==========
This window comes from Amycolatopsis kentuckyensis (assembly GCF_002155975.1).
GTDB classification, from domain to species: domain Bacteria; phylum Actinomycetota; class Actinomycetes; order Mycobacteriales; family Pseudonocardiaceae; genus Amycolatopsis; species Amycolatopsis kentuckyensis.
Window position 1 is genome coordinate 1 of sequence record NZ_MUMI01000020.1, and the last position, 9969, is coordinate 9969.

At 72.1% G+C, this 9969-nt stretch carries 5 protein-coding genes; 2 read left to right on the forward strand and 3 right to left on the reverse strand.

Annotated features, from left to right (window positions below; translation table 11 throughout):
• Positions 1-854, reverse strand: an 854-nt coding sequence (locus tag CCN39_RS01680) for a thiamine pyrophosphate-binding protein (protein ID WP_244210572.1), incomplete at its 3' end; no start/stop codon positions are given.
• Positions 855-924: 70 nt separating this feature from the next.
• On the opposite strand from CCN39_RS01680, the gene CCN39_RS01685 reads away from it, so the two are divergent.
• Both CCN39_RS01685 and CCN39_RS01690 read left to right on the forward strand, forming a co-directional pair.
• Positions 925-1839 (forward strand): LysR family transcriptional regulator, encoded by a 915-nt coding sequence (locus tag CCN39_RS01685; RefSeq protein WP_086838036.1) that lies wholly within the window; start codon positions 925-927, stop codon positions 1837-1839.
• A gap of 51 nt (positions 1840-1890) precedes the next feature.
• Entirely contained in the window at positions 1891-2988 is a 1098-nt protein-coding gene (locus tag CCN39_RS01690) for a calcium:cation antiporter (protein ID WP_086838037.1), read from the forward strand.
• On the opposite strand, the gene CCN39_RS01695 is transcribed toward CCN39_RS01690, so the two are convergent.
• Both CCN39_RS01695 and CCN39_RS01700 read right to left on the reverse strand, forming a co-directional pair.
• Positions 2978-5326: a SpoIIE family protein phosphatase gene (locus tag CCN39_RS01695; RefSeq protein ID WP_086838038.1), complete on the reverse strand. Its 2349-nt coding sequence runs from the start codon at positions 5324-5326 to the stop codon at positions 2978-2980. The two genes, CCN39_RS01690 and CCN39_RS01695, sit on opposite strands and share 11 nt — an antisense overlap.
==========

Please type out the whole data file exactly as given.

This window comes from Amycolatopsis kentuckyensis (assembly GCF_002155975.1).
GTDB classification, from domain to species: domain Bacteria; phylum Actinomycetota; class Actinomycetes; order Mycobacteriales; family Pseudonocardiaceae; genus Amycolatopsis; species Amycolatopsis kentuckyensis.
Window position 1 is genome coordinate 1 of sequence record NZ_MUMI01000020.1, and the last position, 9969, is coordinate 9969.

At 72.1% G+C, this 9969-nt stretch carries 5 protein-coding genes; 2 read left to right on the forward strand and 3 right to left on the reverse strand.

Annotated features, from left to right (window positions below; translation table 11 throughout):
• Positions 1-854, reverse strand: an 854-nt coding sequence (locus tag CCN39_RS01680) for a thiamine pyrophosphate-binding protein (protein ID WP_244210572.1), incomplete at its 3' end; no start/stop codon positions are given.
• Positions 855-924: 70 nt separating this feature from the next.
• On the opposite strand from CCN39_RS01680, the gene CCN39_RS01685 reads away from it, so the two are divergent.
• Both CCN39_RS01685 and CCN39_RS01690 read left to right on the forward strand, forming a co-directional pair.
• Positions 925-1839 (forward strand): LysR family transcriptional regulator, encoded by a 915-nt coding sequence (locus tag CCN39_RS01685; RefSeq protein WP_086838036.1) that lies wholly within the window; start codon positions 925-927, stop codon positions 1837-1839.
• A gap of 51 nt (positions 1840-1890) precedes the next feature.
• Entirely contained in the window at positions 1891-2988 is a 1098-nt protein-coding gene (locus tag CCN39_RS01690) for a calcium:cation antiporter (protein ID WP_086838037.1), read from the forward strand.
• On the opposite strand, the gene CCN39_RS01695 is transcribed toward CCN39_RS01690, so the two are convergent.
• Both CCN39_RS01695 and CCN39_RS01700 read right to left on the reverse strand, forming a co-directional pair.
• Positions 2978-5326: a SpoIIE family protein phosphatase gene (locus tag CCN39_RS01695; RefSeq protein ID WP_086838038.1), complete on the reverse strand. Its 2349-nt coding sequence runs from the start codon at positions 5324-5326 to the stop codon at positions 2978-2980. The two genes, CCN39_RS01690 and CCN39_RS01695, sit on opposite strands and share 11 nt — an antisense overlap.